(5) Regulation 41, Limiting VOC Emissions from Consumer and Commercial Products, Section 3—Portable Fuel Containers—specifically concerns the use of portable containers, and to reduce refueling emissions from equipment and engines that are predominantly refueled with portable containers. This regulation applies to any person who sells, supplies, offers for sale, or manufactures for sale portable fuel containers or spouts, or both portable fuel container for use in the State of Delaware. This regulation will require each portable fuel container and/or spout sold to meet the following requirements: (a) Have an automatic shut-off and closure device; (b) contain one opening for filling, pouring, and venting; (c) provide certain fuel flow based on nominal capacity; and (d) meet a permeation standard. Also, included in the regulation are exemptions, standards, testing procedures, recordkeeping, and administrative requirements.

(6) Regulation 42, Specific Emission Control Requirements, Section 1—Control of Nitrogen Oxides (NOX) Emissions from Industrial Boilers—is designed to reduce the emissions of NOX from industrial boilers. This regulation would set NOX emission rates applicable to sources that remain high NOX emitters even after the application of reasonably available control technology (RACT) and post-RACT requirements, and have not committed substantial capital funds to reduce these NOX emissions. This regulation applies to any person that owns or operates any combustion unit with a maximum heat input capacity of equal to or greater than 100 million btu per hour. Also, included in the regulation are exemptions, standards, monitoring, recordkeeping and reporting requirements.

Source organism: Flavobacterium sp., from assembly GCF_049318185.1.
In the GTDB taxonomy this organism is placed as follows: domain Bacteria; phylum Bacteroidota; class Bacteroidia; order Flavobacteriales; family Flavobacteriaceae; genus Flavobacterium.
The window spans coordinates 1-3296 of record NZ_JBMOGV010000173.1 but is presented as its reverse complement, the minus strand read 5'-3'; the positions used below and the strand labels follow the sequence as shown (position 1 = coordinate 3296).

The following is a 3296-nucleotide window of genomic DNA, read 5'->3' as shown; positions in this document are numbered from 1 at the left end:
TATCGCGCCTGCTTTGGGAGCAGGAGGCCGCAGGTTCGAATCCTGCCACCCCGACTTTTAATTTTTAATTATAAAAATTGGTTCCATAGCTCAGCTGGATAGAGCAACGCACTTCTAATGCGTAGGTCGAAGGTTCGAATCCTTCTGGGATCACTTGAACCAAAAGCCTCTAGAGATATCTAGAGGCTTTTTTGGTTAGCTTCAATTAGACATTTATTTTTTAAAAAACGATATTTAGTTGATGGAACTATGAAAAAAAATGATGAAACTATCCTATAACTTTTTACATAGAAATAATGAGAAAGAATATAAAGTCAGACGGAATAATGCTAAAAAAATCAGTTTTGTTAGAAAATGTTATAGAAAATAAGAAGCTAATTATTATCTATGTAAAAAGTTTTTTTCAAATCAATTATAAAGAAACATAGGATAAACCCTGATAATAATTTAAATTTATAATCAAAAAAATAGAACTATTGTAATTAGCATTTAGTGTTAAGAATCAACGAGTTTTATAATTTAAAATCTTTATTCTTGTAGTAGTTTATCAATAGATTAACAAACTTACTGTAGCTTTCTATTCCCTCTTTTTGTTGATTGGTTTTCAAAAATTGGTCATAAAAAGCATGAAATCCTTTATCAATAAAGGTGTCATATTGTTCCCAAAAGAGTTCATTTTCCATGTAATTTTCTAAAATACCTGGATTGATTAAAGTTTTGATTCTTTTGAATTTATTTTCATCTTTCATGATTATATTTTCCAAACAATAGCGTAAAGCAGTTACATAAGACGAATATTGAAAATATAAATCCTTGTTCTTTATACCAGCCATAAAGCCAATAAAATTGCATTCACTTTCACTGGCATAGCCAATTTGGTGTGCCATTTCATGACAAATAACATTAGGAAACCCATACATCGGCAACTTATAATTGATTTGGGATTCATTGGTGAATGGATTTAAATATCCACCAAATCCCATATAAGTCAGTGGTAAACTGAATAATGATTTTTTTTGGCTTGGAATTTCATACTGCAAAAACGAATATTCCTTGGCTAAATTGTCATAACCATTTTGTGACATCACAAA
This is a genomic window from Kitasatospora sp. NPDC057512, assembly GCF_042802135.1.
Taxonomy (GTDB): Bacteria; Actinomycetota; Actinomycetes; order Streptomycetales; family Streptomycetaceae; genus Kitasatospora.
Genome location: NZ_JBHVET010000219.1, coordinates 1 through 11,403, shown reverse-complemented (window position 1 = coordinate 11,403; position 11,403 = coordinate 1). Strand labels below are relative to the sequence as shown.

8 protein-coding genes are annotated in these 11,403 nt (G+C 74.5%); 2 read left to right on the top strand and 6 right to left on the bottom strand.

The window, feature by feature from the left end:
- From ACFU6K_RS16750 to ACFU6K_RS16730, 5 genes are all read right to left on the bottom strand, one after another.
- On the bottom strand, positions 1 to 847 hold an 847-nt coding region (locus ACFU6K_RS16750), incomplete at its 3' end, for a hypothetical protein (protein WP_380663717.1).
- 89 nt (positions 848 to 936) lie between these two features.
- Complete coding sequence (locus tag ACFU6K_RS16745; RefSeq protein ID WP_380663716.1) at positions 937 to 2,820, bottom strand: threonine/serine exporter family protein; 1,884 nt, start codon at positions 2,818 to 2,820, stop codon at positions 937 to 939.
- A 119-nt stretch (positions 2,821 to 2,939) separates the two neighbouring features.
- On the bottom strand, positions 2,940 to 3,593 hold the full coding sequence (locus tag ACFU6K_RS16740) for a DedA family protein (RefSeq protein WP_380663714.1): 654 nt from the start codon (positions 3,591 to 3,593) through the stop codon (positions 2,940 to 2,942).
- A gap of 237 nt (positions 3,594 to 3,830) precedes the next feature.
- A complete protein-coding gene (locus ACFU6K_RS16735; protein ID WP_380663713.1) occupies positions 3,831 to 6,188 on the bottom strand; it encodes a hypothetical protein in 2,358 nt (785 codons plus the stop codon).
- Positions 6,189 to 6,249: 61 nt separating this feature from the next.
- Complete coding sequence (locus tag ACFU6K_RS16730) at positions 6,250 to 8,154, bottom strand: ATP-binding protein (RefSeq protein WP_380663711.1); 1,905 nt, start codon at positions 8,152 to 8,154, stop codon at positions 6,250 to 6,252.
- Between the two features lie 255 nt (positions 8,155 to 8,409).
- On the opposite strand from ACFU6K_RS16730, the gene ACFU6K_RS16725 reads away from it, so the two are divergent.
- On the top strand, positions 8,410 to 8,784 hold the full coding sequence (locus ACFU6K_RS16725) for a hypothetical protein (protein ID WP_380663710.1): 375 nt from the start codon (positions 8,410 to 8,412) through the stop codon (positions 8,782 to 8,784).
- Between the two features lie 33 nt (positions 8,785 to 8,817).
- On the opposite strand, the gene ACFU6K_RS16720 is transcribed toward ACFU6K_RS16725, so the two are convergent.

III. Proposed Action

EPA is proposing to approve the Delaware SIP revision for the six control measures based on the model rules developed by OTC, to meet EPA-identified shortfalls in Delaware's one-hour ozone attainment demonstration submitted on March 1, 2002. The implementation of the OTC model rules will result in emission reductions to close the EPA identified attainment shortfalls for the Philadelphia-Wilmington-Trenton nonattainment area and 19 counties within 100 kilometers of the nonattainment area. The six control measures are: (1) control of VOC emissions from mobile equipment repair and refinishing; (2) control of VOC emissions from solvent cleaning and drying; (3) control of VOC emissions from AIM coatings; (4) control of VOC emissions from consumer products; (5) control of VOC emissions from portable fuel containers; and (6) control of NOX emissions from industrial boilers. EPA is soliciting public comments on the issues discussed in this document or on other relevant matters. These comments will be considered before taking final action. Interested parties may participate in the Federal rulemaking procedure by submitting written comments to the EPA Regional office listed in the ADDRESSES section of this document. A more detailed description of the State submittal and EPA's evaluation are included in a TSD prepared in support of this rulemaking action. A copy of the TSD is available, upon request, from the EPA Regional Office listed in the ADDRESSES section of this document.

IV. Administrative Requirements